MATCH fact: Today at Harare Sports Club, start time 9:30am local (0730GMT)
HARARE — What must a young, upcoming cricketer in Zimbabwe feel right now?
He would be told he has to follow in the footsteps of the Flowers and the Streaks.
What he sees are the Ervines and the Ballances, who choose to play cricket in another country. He would be told he has to derive inspiration from the exploits of the Zimbabwe side of the ’90s.
What he sees is a national team struggling to come up with even a single performance that would inspire him. He wants to believe his life can be all about cricket, only cricket. All around him, there are signs that show such a belief is just not sustainable in practice, at least in Zimbabwe.
He hears seniors talk about how difficult it is to provide for their families, he sees the national side threaten to stop playing till they are promised better wages.
Two days after the board promises, he sees one of his heroes, fast-bowler Kyle Jarvis, all of 24, quit international cricket so that he can play the game for counties and franchises and make some money while his body lasts. He spots a chilling sentence in Jarvis’ media statement that thoroughly shakes him up, beliefs and all.
“I informed my teammates yesterday that I would be leaving and they were supportive and fully understood why I was doing this.” Half-prepared to give up the game, he looks around for some hope, some sign that everything is not lost for Zimbabwe cricket, where those who choose to stay on support those who choose to leave.
And then Brendan Taylor and his men go down without a fight to Pakistan in the format in which they were supposed to have the best chance of causing an upset.
Zimbabwe lost both Twenty20 (T20) internationals by considerable margins, their batsmen falling to the Pakistan spinners, who took a combined four for 67 and five for 75 in the two matches. If they couldn’t compete with Pakistan for 40 overs, what chance do they stand over 100 overs?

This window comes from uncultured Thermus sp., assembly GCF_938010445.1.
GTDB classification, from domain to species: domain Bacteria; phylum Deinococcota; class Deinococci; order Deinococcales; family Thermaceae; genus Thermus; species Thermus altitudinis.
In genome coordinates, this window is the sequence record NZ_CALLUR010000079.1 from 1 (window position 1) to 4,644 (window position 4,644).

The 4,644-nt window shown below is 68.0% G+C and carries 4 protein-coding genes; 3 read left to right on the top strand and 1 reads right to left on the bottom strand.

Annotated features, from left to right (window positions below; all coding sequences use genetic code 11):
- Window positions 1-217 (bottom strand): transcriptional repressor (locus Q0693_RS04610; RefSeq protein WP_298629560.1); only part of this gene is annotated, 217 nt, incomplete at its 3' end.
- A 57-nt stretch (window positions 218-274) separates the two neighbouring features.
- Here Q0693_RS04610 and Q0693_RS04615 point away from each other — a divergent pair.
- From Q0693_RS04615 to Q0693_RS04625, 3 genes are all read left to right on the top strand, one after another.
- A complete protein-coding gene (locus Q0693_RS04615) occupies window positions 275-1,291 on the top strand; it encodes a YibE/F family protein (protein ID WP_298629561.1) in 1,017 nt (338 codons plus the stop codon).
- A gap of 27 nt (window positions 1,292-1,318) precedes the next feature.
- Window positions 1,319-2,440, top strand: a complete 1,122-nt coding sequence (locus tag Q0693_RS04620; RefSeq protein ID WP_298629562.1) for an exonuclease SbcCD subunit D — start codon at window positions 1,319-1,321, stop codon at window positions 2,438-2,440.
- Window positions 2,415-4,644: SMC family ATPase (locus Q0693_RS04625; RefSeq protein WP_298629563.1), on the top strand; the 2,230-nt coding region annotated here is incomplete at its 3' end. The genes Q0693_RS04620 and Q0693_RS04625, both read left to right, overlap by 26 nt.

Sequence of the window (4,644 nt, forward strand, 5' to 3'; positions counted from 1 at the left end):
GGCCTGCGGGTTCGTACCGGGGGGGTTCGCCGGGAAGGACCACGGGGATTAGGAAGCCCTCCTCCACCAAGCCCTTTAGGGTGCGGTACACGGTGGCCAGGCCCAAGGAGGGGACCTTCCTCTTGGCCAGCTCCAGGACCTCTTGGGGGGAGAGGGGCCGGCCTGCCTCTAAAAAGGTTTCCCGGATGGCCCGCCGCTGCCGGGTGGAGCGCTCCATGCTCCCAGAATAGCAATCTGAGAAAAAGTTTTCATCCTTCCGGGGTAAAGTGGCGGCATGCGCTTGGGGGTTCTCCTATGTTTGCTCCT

If they couldn’t stop Jarvis from leaving, what chance do they have of preventing others who give up on the country in the future? If this continues to happen, what chance more and more young, upcoming players won’t quit either Zimbabwe or cricket much earlier than Jarvis did?
No money from the board, no fight from the players and no inspiration for the followers. Money won’t come around for a while, but that should not stop Taylor and his men from putting up a fight,. especially in these dark times, that is the bare minimum the followers of Zimbabwe cricket deserve. We can all do with some inspiration.
As if all the responsibility of being Zimbabwe’s leading batsman and captain wasn’t enough, Taylor also dearly needs to rouse his side at this juncture, with both words as a leader and deeds with the bat. That this hasn’t been a productive season for him won’t help, but form as a constraint fades before the enormity of the task in front of him.
Nasir Jamshed was dropped from the Test side for this tour after just two games against a tough opponent like South Africa. He’s spoken about how disappointed he felt, and how he plans to make a comeback with good limited-overs performances. He could not do much in the T20s — now comes the format in which he’s impressed the most.
Pakistan have won 12 of the 15 one-day internationals (ODIs) they have played in Zimbabwe against the hosts. Zimbabwe were able to win one and tie another, but both those matches were back in 1995 Shahid Afridi has played 354 ODIs for Pakistan and needs three games to overtake Wasim Akram. Only Inzamam-ul-Haq is in front after that, with 375 matches for his country.